From my CNN column: why those rushing to bash the Heritage Foundation study keep forgetting that math is math:
A decade ago, Britain's Labor government was badly divided over whether to join the Euro. The prime minister strongly supported the idea, as did much of the British business community and many leading media voices. One of the proponents' most effective tactics was to ridicule opponents as cranky and xenophobic -- even borderline racist.
Here for example is a correspondent for the Guardian deriding some of them, members of the U.K. Independence Party (Ukip), back, in 2004.
"In the pub I encounter Reg Mahrra, an Indian Ukipper . 'I want out of Europe,' he says. 'Europe is a disease.' "
That's hardly an argument to take seriously.
Only ... the Euro opponents were totally right. Right for the wrong reasons, but still right.
It's human nature to assess difficult questions, not on the merits, but on our feelings about the different "teams" that form around different answers. To cite a painful personal experience: During the decision-making about the Iraq war, I was powerfully swayed by the fact that the proposed invasion of Iraq was supported by those who had been most right about the Cold War -- and was most bitterly opposed by those who had been wrongest about the Cold War.
Yet in the end, it is not teams that matter. It is results. As Queen Victoria's first prime minister bitterly quipped after a policy fiasco: "What wise men had promised has not happened. What the damned fools predicted has actually come to pass."
Which brings us to the uproar over the Heritage Foundation's study of the fiscal effects of immigration -- and the revelation that one of the study's coauthors wrote a Ph.D. dissertation asserting large and enduring differences in intelligence between different ethnic and racial groups.
Heritage is a powerful conservative think tank in Washington, very influential on Capitol Hill. On May 6, Heritage released a study of the likely budget effects of the Senate plan to open a "pathway to citizenship" for the 10+ million people who live in the United States in violation of the nation's immigration laws.
The study found that the plan would add $6.3 trillion to the nation's budget deficits over the next 50 years.
That conclusion ignited a huge controversy. Still, even the fiercest critics had to concede the basic validity of Heritage's claim. In the words of Keith Hennessey, formerly director of the National Economic Council under President George W. Bush and an ardent supporter of the "pathway to citizenship": "I expect making 8-9 million people here illegally into U.S. citizens would increase future deficits once these people are eligible for benefits."
The pathway to citizenship will add to deficits because of these basic demographic facts about the illegal population: It is very large and it is very low-skilled. As is, the immigrant population in the United States earns less and depends more on government benefits than the native-born population. As formerly illegal residents gain access to more benefits, that dependency can only rise.
Perhaps the ultimate cost of legalization will be less than Heritage estimated: $4 trillion, say. Conceivably, the cost could be even higher. But it will be a cost, and it will be large -- nobody can gainsay that.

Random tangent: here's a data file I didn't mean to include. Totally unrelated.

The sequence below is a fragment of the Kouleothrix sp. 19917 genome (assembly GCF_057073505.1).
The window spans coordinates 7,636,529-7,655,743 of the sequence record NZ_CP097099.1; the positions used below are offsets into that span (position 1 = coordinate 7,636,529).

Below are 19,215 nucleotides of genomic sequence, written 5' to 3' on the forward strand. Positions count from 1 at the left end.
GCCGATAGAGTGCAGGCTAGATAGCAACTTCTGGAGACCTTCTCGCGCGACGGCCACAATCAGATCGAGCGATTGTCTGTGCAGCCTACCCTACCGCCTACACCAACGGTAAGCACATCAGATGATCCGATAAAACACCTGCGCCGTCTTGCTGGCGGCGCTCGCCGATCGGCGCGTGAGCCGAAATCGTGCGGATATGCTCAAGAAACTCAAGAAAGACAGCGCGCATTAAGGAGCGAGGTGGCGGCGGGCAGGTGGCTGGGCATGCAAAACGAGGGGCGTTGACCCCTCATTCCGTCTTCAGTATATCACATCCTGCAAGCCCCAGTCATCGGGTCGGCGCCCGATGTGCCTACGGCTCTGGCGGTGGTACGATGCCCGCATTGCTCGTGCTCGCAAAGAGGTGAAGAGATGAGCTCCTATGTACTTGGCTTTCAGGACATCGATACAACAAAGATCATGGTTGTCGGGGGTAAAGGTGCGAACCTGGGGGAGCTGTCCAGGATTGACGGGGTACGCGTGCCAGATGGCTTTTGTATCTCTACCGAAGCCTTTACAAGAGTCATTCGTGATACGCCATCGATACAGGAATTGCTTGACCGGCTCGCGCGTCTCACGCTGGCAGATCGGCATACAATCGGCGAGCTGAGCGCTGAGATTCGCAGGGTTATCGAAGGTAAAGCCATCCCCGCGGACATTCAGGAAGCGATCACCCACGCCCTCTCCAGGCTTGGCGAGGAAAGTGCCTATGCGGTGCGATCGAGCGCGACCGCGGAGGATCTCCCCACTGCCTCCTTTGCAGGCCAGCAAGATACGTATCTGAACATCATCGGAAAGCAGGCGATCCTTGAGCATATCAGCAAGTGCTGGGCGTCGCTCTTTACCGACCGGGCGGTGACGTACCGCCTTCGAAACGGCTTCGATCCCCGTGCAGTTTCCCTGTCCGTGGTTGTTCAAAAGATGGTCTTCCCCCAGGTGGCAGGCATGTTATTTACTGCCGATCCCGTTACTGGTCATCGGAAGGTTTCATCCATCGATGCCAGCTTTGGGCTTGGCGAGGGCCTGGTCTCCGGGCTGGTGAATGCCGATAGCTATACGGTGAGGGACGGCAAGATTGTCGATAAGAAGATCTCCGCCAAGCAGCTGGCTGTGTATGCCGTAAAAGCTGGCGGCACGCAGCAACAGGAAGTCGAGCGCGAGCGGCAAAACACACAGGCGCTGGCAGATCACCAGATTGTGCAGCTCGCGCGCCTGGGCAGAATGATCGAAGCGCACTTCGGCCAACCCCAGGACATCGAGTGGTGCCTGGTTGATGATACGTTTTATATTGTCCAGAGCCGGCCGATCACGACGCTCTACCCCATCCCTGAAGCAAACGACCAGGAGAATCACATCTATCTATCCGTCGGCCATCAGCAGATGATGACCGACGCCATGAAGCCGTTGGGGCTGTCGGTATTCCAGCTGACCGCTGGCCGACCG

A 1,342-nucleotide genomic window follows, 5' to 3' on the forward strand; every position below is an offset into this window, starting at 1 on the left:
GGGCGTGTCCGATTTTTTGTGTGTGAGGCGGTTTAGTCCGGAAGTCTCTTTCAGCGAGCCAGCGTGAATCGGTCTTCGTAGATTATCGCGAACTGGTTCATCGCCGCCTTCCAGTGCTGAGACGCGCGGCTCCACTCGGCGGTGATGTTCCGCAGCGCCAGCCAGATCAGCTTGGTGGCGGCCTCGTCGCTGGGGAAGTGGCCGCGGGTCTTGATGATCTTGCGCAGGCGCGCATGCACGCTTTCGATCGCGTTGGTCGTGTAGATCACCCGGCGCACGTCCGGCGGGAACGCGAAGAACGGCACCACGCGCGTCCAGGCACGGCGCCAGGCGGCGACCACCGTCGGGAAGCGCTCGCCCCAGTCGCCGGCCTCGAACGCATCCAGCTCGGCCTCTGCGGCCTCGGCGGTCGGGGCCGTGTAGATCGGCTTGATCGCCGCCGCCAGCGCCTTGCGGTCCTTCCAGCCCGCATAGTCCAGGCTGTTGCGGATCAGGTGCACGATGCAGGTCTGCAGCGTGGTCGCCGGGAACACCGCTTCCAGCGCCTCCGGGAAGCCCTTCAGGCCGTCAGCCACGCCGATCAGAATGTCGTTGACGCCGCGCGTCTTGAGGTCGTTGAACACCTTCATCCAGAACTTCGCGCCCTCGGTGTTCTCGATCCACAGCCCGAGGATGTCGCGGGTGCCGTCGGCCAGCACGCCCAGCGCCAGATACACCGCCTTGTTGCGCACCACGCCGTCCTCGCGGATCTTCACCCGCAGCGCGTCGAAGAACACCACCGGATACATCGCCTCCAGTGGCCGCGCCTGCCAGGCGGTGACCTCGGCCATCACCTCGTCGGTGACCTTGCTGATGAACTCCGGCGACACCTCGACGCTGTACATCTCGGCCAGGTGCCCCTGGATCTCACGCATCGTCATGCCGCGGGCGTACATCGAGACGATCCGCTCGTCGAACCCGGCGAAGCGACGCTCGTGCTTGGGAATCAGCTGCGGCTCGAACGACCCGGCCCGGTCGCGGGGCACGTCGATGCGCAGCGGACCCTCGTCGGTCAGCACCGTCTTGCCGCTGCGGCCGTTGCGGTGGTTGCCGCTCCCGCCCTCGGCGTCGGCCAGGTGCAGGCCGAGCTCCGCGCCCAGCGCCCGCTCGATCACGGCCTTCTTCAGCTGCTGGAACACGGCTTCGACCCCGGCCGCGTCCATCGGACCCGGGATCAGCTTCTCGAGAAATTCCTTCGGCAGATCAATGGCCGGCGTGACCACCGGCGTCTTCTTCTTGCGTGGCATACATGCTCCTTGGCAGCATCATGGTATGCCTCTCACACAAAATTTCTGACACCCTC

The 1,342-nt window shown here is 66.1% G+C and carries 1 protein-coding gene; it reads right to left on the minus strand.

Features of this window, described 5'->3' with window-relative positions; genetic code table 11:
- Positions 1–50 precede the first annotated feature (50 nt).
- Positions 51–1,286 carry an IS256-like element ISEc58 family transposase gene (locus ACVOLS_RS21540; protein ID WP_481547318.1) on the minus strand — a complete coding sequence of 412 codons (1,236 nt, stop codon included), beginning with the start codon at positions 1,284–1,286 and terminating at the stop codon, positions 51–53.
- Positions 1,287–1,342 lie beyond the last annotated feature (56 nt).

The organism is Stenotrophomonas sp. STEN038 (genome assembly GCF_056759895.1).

Instead, critics respond with a non-sequitur: never mind the effects on government budgets, look instead at immigration's impact on the overall economy. The trouble for them, however, is that every reputable study -- headed by the most exhaustive of them all, the 1997 National Academy of Science study -- finds that the economic benefits of immigration are very small, fractions of a penny for each dollar of national income, with the largest share of those benefits captured by the immigrants themselves.
But it's a basic rule of politics: If you can't disprove the message, you try to discredit the messenger.
And one of Heritage's messengers sure enough proved discreditable. While work on the Heritage study was led by that think tank's welfare expert, Bob Rector, the heavy number-crunching was done by a recent Harvard Ph.D., Jason Richwine. Richwine believes in a racial hierarchy of intelligence, with Jews and East Asians at the top and blacks at the bottom.
Richwine has expressed that opinion in a number of places, including at a 2008 panel discussion at the American Enterprise Institute. I happened to be the moderator of that panel. I hadn't met Richwine before, and this discussion was my first introduction to his work.
Afterward, I asked him to come to my office for a talk. I told him then that he faced a choice: He could be a serious scholar of immigration -- or he could play in the fever swamps, but not both. Obviously, he did not heed my advice. Shortly after, he left AEI to find employment at Heritage.
U.S. immigration policy has long been sullied by racial prejudice: the Chinese Exclusion Act of 1882, the 1907 deal with Japan to stop migration from that country, the immigration acts of 1921 and 1924 that sought to halt migration of all groups except Northwest Europeans. It's a shameful story, and the Richwine episode scratches at those painful national wounds.
But it's also true that math is math. We know how much low-skilled legal immigrants earn. We know how much government assistance legal immigrant households use. We can make projections about the likely budget costs of enrolling 10+ million formerly illegal residents as legal ones.